Apple Podcasts | Spotify | Google Podcasts | RSS Feed | YouTube

In this episode, we discuss our new (free) book club, health span vs life span, how to make better content on social media, the best drug for longevity… and more.


We hope you enjoy this episode and if you’d like to join us in The Online Fitness Business Mentorship you can grab your seat at


Thank you!

-J & M


You can find Peter Attia’s new book Outlive here (NOT an affiliate link):

“The Tail End” — Wait But Why:


Join our email list & get our FREE ’30 Ways To Build A Successful Online Coaching Business’ manual:

Check out our new book ‘Eat It!’ at

If you have any questions you’d like to have answered on the show, shoot us an email at

If you enjoyed the episode, we would sincerely appreciate it if you left a five-star review.


You can download a PDF version of the transcript here


Or you can expand to find the full episode transcription below:


0:00:11.5 Mike Vacanti: Hello, Jordan.


0:00:12.9 Jordan Syatt: What’s up, Michael?


0:00:13.8 Mike Vacanti: You’re in a great mood.


0:00:15.0 Jordan Syatt: Terrible, terrible mood.


0:00:17.4 Mike Vacanti: It happens. Hey, the fact…


0:00:19.3 Jordan Syatt: I don’t think… I can’t remember the last time I’ve been in a mood this bad.


0:00:22.4 Mike Vacanti: Well, and we’re still podcasting. We’re still doing what’s supposed to be done, even though you’re in a bad mood.


0:00:28.3 Jordan Syatt: Just gotta do it, man.


0:00:29.3 Mike Vacanti: And you’re gonna be in a good mood in a second. I know you, you’re so extroverted, we’re gonna have some great conversation, and you’re gonna think of all the listeners and be like, “I’m gonna put myself in a good mood,” and you’re just gonna be.




0:00:39.3 Jordan Syatt: I hope so, man. I really hope so.


0:00:42.7 Mike Vacanti: You’re on the road, you’re traveling, it’s Passover.


0:00:45.7 Jordan Syatt: Yeah, tonight’s the first night of Passover. Missed jiu-jitsu this morning. Just days getting a little bit more hectic than I would have liked. The seder… First Seder is coming up, and the window for getting my workout in is rapidly, rapidly shortening.




0:01:05.3 Jordan Syatt: Getting some obnoxious comments on my most recent posts, which really aren’t even that obnoxious. I think I’m just so on edge that I’m like, “Oh, motherfucker.” So yeah, just overall not great. And then apparently, this microphone is so ridiculous, this travel microphone I got is so sensitive, it’s catching everything I do. Every time this chair squeaks, you could probably hear it. And I know David, our podcast producer, is like, “God damn it, now I’m gonna need to edit every [laughter] single sound.”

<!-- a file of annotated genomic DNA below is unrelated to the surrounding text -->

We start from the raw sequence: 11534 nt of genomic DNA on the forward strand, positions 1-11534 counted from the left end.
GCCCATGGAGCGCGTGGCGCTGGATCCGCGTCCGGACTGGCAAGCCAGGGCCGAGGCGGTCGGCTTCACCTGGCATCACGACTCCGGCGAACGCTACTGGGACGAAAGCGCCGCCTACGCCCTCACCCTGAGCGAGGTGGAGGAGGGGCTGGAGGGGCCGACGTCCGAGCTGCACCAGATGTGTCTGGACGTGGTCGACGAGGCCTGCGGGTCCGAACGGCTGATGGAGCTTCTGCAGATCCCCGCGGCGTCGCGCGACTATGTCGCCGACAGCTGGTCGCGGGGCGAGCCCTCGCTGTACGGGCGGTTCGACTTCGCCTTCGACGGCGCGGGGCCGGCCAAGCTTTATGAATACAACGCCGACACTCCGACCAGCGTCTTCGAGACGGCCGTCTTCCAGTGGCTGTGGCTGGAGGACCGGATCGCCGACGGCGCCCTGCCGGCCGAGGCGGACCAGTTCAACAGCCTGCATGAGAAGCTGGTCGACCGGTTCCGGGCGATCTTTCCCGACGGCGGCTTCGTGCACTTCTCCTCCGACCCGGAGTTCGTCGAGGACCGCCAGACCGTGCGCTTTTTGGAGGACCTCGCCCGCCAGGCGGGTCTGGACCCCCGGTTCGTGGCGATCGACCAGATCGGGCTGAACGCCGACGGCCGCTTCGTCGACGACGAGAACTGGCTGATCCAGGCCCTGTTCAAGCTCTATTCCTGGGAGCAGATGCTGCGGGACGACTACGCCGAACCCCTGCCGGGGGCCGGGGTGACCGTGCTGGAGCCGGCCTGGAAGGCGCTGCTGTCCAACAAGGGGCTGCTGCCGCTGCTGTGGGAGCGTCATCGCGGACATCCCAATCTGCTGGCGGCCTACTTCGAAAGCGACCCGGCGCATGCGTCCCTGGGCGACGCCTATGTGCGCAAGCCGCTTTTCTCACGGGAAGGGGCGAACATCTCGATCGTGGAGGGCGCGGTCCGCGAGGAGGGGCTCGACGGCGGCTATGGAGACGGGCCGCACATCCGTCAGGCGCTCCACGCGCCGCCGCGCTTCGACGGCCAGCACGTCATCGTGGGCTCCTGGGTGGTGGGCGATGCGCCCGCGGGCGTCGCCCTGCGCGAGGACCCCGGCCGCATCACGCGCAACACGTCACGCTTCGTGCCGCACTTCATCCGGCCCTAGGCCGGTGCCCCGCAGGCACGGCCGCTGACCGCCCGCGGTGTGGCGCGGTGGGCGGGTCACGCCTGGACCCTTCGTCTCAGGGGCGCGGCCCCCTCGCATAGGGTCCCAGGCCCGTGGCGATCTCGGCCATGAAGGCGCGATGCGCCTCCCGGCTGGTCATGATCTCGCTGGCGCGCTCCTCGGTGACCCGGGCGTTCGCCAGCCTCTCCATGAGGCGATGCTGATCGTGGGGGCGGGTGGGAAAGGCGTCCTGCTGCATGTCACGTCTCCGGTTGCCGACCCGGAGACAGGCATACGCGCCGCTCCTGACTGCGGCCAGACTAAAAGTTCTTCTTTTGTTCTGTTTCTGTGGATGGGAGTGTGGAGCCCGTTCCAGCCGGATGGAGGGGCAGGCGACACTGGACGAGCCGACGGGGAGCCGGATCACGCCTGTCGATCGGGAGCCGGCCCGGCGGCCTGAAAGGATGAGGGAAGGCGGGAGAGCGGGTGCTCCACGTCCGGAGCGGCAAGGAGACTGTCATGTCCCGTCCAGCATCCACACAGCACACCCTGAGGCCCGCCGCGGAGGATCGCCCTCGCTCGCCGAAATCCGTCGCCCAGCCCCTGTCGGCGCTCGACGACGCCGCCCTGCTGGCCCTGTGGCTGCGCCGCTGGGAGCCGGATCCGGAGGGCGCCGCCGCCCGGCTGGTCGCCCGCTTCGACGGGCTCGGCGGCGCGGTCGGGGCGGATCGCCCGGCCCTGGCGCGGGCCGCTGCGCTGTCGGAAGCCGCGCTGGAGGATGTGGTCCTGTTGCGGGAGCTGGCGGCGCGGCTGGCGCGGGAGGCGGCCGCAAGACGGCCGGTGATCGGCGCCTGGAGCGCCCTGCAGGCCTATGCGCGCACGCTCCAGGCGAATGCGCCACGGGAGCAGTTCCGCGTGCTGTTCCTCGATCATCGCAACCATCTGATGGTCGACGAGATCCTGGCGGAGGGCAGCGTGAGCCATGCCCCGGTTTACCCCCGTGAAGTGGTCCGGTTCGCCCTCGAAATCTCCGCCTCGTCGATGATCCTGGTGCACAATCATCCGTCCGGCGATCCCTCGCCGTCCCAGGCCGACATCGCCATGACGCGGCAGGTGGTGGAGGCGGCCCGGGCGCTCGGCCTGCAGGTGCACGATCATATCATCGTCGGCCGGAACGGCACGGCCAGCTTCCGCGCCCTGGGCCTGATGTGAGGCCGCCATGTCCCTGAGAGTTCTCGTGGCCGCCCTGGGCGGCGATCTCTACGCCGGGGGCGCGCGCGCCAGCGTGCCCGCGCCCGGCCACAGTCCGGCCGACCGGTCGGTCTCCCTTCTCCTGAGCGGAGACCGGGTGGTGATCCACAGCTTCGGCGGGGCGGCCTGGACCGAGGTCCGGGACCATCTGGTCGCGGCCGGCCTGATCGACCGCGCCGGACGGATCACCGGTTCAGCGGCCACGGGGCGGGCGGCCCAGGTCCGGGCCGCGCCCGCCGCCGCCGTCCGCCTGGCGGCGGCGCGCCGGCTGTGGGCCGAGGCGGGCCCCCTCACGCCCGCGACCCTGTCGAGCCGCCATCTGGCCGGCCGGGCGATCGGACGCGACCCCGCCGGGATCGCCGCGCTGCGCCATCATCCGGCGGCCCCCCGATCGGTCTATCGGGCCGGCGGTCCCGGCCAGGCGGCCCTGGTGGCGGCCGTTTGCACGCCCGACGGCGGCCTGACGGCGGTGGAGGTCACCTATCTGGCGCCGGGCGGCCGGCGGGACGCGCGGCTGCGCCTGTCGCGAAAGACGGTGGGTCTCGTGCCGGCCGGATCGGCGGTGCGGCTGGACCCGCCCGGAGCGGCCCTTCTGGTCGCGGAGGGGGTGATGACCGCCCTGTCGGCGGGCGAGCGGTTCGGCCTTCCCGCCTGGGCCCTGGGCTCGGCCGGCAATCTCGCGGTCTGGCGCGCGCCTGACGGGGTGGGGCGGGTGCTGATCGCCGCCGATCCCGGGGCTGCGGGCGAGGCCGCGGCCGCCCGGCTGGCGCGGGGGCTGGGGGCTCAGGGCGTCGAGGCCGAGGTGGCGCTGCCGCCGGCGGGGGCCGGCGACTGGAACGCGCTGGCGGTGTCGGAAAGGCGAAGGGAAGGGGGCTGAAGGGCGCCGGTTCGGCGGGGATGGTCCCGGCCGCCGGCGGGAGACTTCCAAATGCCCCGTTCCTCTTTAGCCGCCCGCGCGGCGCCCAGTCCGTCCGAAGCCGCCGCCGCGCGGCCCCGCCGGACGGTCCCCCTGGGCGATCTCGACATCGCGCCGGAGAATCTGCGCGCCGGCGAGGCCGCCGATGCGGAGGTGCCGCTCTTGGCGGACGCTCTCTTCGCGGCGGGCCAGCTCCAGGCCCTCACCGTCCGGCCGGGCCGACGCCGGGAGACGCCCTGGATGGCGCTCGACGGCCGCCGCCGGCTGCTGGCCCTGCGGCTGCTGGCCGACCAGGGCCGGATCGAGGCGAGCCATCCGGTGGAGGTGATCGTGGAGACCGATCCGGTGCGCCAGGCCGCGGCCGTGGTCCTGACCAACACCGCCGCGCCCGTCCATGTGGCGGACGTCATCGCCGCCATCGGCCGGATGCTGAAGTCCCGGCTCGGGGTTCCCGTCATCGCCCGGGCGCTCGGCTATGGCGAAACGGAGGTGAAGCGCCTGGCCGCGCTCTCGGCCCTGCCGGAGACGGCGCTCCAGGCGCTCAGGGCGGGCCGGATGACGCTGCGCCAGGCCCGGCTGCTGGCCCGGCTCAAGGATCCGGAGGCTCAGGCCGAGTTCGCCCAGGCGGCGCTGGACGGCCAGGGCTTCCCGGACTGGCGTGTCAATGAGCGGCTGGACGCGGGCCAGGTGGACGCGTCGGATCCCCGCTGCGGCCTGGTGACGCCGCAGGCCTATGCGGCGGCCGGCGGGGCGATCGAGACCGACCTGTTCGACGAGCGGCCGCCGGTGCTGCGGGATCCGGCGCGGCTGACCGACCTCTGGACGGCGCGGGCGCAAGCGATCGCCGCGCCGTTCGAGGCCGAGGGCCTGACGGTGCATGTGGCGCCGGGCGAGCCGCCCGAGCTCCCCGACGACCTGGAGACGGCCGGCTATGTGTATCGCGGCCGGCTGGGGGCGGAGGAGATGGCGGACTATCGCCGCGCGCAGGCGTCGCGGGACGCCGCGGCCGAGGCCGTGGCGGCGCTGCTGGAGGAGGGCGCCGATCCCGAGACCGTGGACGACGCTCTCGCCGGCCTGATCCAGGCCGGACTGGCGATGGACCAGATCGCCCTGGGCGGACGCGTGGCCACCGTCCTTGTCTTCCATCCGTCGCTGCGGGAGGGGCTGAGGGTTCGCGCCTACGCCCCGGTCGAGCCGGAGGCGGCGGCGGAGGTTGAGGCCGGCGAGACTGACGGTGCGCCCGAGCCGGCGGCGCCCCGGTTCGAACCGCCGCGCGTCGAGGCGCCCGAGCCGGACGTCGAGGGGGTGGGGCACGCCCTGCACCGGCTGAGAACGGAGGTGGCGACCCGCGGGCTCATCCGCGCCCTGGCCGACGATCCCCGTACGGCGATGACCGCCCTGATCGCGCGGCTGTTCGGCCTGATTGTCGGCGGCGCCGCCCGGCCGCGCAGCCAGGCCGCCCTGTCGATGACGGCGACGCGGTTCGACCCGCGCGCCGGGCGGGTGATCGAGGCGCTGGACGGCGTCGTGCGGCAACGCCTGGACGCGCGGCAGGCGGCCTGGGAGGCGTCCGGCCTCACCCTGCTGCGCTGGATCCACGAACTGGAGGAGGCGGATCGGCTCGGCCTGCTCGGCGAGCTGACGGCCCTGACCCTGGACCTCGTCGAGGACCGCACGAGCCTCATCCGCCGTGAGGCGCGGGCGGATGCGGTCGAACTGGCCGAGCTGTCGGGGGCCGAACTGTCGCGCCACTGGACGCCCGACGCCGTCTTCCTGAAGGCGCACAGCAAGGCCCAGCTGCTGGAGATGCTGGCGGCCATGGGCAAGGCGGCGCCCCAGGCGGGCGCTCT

0:01:34.1 Mike Vacanti: He’s the top of the top though. And I know if anyone can do it, he can do it.


0:01:39.4 Jordan Syatt: How are you doing? How’s your workout today?


0:01:41.1 Mike Vacanti: I’m good. It was solid. It was solid. I switched… I have a couple of gyms, which is a strategy that’s been working out well for me, all, low-cost gyms, and mix it up based on what I wanna do that day. And I went to one on a push day that I never go to because it has a skinny bench, and I just don’t like narrow benches for dumbbell bench pressing, and… But this one, it has a slight incline. And the other gyms don’t have a 15-degree incline, they only have a 30-degree or a 45-degree incline, and I wanted just a slight incline. I gave it a shot and it went reasonably well. And, yeah, it was a good, solid push day.


0:02:21.9 Jordan Syatt: And how does your neck feel?


0:02:23.0 Mike Vacanti: Neck feels good.


0:02:24.1 Jordan Syatt: Good.


0:02:25.2 Mike Vacanti: Just in general, how is my neck?


0:02:26.7 Jordan Syatt: Well, I know oftentimes you don’t like skinny benches. It could potentially hurt your neck while you’re benching.


0:02:32.8 Mike Vacanti: Yeah, yeah, it could tweak something. And just from a performance point of view, super, super sub-optimal for me and every single human who ever incline dumbbell benched in existence, going back to the dawn of time…


0:02:44.0 Jordan Syatt: You love that Donnie Thompson Fat Pad.


0:02:45.9 Mike Vacanti: Going back to Adam and Eve. Yeah, I love the Fat Pad. Yeah, it went well. Went a little higher rep, lower weight on the accessory work, and here we are, podcasting.


0:02:57.9 Jordan Syatt: Let’s go. What’s on the docket for today, bro?


0:03:00.7 Mike Vacanti: I was thinking about something. And this… I’m just stating what I believe are facts, even though it might come off as somewhat complain-y, but I’m complaining for the people. I’m not complaining for me, I’m not complaining for you because we’re in a position where this isn’t a huge issue. But for the average person, society is set up in a way, and our day-to-day work schedules are set up in a way that are so sub-optimal for health and longevity. And let me back up for a second. Jordan, what is the number one thing someone can do… And we’ll just call it…


0:03:41.1 Jordan Syatt: Walking.


0:03:42.0 Mike Vacanti: Okay. But go broader. Go broader. What would you call the best “drug” for longevity? Would you say it’s pills? Would you say it’s nutrition? Would you say it’s exercise? Would you say it’s…


0:03:55.0 Jordan Syatt: I’d say exercise.


0:03:56.1 Mike Vacanti: Yes. And I think…